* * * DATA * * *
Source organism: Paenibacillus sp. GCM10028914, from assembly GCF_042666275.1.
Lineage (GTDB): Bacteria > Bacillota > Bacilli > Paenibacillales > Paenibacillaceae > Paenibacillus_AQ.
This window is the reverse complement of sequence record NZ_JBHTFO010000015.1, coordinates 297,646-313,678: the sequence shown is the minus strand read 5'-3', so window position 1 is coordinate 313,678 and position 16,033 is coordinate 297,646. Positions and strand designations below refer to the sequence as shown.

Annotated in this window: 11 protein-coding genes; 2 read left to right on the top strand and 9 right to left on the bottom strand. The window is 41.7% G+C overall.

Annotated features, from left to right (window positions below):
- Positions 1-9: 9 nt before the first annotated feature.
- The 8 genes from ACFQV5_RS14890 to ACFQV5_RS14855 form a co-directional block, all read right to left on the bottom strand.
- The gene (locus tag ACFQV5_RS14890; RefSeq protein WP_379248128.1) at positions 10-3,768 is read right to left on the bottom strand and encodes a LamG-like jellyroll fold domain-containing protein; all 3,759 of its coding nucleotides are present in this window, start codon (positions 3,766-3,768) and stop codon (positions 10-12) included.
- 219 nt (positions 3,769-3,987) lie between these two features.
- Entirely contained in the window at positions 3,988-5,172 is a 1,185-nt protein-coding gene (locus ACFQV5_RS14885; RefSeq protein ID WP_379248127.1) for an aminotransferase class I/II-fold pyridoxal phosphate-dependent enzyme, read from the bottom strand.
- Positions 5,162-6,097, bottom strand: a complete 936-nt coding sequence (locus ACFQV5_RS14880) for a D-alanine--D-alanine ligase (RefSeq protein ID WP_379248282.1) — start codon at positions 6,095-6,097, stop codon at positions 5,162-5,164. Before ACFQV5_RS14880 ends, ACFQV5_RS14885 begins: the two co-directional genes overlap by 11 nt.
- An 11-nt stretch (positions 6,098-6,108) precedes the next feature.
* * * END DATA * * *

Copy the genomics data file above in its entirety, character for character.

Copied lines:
Source organism: Paenibacillus sp. GCM10028914, from assembly GCF_042666275.1.
Lineage (GTDB): Bacteria > Bacillota > Bacilli > Paenibacillales > Paenibacillaceae > Paenibacillus_AQ.
This window is the reverse complement of sequence record NZ_JBHTFO010000015.1, coordinates 297,646-313,678: the sequence shown is the minus strand read 5'-3', so window position 1 is coordinate 313,678 and position 16,033 is coordinate 297,646. Positions and strand designations below refer to the sequence as shown.

Annotated in this window: 11 protein-coding genes; 2 read left to right on the top strand and 9 right to left on the bottom strand. The window is 41.7% G+C overall.

Annotated features, from left to right (window positions below):
- Positions 1-9: 9 nt before the first annotated feature.
- The 8 genes from ACFQV5_RS14890 to ACFQV5_RS14855 form a co-directional block, all read right to left on the bottom strand.
- The gene (locus tag ACFQV5_RS14890; RefSeq protein WP_379248128.1) at positions 10-3,768 is read right to left on the bottom strand and encodes a LamG-like jellyroll fold domain-containing protein; all 3,759 of its coding nucleotides are present in this window, start codon (positions 3,766-3,768) and stop codon (positions 10-12) included.
- 219 nt (positions 3,769-3,987) lie between these two features.
- Entirely contained in the window at positions 3,988-5,172 is a 1,185-nt protein-coding gene (locus ACFQV5_RS14885; RefSeq protein ID WP_379248127.1) for an aminotransferase class I/II-fold pyridoxal phosphate-dependent enzyme, read from the bottom strand.
- Positions 5,162-6,097, bottom strand: a complete 936-nt coding sequence (locus ACFQV5_RS14880) for a D-alanine--D-alanine ligase (RefSeq protein ID WP_379248282.1) — start codon at positions 6,095-6,097, stop codon at positions 5,162-5,164. Before ACFQV5_RS14880 ends, ACFQV5_RS14885 begins: the two co-directional genes overlap by 11 nt.
- An 11-nt stretch (positions 6,098-6,108) precedes the next feature.